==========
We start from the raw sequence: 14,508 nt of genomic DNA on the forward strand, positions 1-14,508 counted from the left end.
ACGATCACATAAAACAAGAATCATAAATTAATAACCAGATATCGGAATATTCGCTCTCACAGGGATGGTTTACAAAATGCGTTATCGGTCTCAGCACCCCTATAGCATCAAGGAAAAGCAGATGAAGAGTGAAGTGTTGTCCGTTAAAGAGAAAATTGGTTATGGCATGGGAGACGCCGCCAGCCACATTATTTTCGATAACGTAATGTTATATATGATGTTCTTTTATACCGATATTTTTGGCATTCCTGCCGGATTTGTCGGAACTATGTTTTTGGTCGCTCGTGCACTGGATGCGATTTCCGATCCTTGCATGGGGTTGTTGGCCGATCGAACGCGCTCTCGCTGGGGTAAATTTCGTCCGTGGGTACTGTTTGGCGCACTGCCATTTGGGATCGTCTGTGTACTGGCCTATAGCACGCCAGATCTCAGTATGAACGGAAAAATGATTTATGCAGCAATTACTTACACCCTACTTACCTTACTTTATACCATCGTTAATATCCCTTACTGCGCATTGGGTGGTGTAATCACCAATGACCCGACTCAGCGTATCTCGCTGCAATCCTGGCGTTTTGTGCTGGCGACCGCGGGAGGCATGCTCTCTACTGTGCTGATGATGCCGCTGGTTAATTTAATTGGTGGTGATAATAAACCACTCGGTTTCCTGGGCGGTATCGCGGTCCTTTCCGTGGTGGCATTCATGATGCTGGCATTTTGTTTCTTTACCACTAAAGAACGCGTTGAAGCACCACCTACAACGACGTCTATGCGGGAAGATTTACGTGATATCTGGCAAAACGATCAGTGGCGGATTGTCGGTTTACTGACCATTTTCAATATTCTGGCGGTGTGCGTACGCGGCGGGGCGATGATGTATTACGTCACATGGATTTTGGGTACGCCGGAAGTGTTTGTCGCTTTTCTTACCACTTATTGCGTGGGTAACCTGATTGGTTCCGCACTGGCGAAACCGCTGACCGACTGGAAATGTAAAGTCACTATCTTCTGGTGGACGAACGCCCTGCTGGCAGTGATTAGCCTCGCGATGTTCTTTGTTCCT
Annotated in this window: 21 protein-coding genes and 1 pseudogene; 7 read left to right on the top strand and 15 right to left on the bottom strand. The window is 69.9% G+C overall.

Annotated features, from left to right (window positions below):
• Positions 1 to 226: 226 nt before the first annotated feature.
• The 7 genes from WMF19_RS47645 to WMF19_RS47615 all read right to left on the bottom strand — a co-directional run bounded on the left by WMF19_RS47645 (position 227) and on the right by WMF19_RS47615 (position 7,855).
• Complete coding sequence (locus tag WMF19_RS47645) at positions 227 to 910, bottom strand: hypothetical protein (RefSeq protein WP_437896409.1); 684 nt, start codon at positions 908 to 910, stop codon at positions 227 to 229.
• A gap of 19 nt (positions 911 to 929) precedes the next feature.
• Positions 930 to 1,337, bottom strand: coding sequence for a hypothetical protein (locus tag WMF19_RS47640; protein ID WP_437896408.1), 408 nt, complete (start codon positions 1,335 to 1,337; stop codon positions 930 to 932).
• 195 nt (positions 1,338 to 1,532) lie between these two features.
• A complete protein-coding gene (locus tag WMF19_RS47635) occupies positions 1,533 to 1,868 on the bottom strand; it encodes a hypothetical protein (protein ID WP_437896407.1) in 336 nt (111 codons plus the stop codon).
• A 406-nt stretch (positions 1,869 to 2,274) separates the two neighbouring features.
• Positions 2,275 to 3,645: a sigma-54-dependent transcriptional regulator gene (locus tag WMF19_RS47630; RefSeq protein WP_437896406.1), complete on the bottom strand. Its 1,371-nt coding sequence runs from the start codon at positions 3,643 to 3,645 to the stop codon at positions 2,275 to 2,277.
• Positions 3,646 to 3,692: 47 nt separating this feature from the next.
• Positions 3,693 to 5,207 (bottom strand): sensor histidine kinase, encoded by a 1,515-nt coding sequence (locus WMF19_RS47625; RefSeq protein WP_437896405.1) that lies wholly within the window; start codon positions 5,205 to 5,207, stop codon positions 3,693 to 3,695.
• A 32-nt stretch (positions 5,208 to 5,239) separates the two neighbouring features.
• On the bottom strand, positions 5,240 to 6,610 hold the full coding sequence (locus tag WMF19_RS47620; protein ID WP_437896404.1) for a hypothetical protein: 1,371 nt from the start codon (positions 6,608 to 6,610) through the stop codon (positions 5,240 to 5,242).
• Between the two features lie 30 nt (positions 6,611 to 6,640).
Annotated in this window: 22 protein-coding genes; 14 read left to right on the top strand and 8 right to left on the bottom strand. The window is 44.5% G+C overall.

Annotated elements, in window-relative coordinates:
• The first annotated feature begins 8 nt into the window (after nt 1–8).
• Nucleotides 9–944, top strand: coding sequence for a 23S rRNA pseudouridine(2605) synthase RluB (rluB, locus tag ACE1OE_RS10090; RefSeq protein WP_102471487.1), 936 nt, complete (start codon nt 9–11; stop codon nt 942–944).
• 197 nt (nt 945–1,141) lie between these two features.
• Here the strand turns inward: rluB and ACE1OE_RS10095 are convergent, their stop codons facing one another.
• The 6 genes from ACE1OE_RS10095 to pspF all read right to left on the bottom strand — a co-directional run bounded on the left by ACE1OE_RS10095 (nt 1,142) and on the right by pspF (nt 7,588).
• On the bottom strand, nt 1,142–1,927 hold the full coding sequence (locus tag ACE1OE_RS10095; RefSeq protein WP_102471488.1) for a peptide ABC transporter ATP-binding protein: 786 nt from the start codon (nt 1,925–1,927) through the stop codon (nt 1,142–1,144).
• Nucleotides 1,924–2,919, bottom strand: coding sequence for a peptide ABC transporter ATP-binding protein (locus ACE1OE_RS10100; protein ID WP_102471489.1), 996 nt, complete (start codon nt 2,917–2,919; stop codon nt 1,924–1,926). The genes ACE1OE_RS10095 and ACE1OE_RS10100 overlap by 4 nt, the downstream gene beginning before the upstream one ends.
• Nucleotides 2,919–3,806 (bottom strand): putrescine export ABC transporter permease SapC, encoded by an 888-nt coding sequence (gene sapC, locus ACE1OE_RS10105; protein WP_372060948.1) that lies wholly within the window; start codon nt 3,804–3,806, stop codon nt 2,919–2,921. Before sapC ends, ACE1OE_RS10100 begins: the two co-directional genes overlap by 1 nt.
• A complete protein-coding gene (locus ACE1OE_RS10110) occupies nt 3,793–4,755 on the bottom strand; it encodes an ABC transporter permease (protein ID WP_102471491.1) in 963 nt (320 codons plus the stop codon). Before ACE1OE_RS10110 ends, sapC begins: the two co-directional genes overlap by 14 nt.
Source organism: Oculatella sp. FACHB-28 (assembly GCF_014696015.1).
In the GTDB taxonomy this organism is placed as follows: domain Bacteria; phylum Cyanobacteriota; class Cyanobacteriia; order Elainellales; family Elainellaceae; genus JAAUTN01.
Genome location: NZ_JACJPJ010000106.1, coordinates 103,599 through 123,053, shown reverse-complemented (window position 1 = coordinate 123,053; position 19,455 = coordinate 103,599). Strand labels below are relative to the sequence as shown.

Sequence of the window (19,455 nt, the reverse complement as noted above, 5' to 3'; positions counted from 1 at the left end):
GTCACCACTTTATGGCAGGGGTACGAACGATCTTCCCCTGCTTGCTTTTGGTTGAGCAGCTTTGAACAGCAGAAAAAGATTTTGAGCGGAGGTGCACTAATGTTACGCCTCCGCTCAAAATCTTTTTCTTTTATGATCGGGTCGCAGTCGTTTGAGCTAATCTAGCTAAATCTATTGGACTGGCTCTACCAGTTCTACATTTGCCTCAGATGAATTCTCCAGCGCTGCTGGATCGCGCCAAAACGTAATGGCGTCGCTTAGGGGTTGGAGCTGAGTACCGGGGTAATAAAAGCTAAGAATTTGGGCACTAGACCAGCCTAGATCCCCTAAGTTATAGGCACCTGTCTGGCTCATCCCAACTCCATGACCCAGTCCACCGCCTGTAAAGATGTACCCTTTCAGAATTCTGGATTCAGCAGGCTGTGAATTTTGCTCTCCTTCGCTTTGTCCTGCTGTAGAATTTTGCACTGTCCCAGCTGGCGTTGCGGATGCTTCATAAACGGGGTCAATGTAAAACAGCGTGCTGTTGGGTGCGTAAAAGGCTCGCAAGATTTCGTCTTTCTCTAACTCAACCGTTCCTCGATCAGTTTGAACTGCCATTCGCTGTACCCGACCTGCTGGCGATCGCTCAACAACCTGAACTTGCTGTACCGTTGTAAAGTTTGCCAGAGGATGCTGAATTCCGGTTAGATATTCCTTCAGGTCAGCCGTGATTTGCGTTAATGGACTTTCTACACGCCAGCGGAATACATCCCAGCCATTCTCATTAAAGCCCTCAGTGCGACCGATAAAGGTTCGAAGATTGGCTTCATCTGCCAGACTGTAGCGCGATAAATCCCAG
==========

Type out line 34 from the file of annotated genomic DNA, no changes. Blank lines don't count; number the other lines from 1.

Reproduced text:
GTCACCACTTTATGGCAGGGGTACGAACGATCTTCCCCTGCTTGCTTTTGGTTGAGCAGCTTTGAACAGCAGAAAAAGATTTTGAGCGGAGGTGCACTAATGTTACGCCTCCGCTCAAAATCTTTTTCTTTTATGATCGGGTCGCAGTCGTTTGAGCTAATCTAGCTAAATCTATTGGACTGGCTCTACCAGTTCTACATTTGCCTCAGATGAATTCTCCAGCGCTGCTGGATCGCGCCAAAACGTAATGGCGTCGCTTAGGGGTTGGAGCTGAGTACCGGGGTAATAAAAGCTAAGAATTTGGGCACTAGACCAGCCTAGATCCCCTAAGTTATAGGCACCTGTCTGGCTCATCCCAACTCCATGACCCAGTCCACCGCCTGTAAAGATGTACCCTTTCAGAATTCTGGATTCAGCAGGCTGTGAATTTTGCTCTCCTTCGCTTTGTCCTGCTGTAGAATTTTGCACTGTCCCAGCTGGCGTTGCGGATGCTTCATAAACGGGGTCAATGTAAAACAGCGTGCTGTTGGGTGCGTAAAAGGCTCGCAAGATTTCGTCTTTCTCTAACTCAACCGTTCCTCGATCAGTTTGAACTGCCATTCGCTGTACCCGACCTGCTGGCGATCGCTCAACAACCTGAACTTGCTGTACCGTTGTAAAGTTTGCCAGAGGATGCTGAATTCCGGTTAGATATTCCTTCAGGTCAGCCGTGATTTGCGTTAATGGACTTTCTACACGCCAGCGGAATACATCCCAGCCATTCTCATTAAAGCCCTCAGTGCGACCGATAAAGGTTCGAAGATTGGCTTCATCTGCCAGACTGTAGCGCGATAAATCCCAG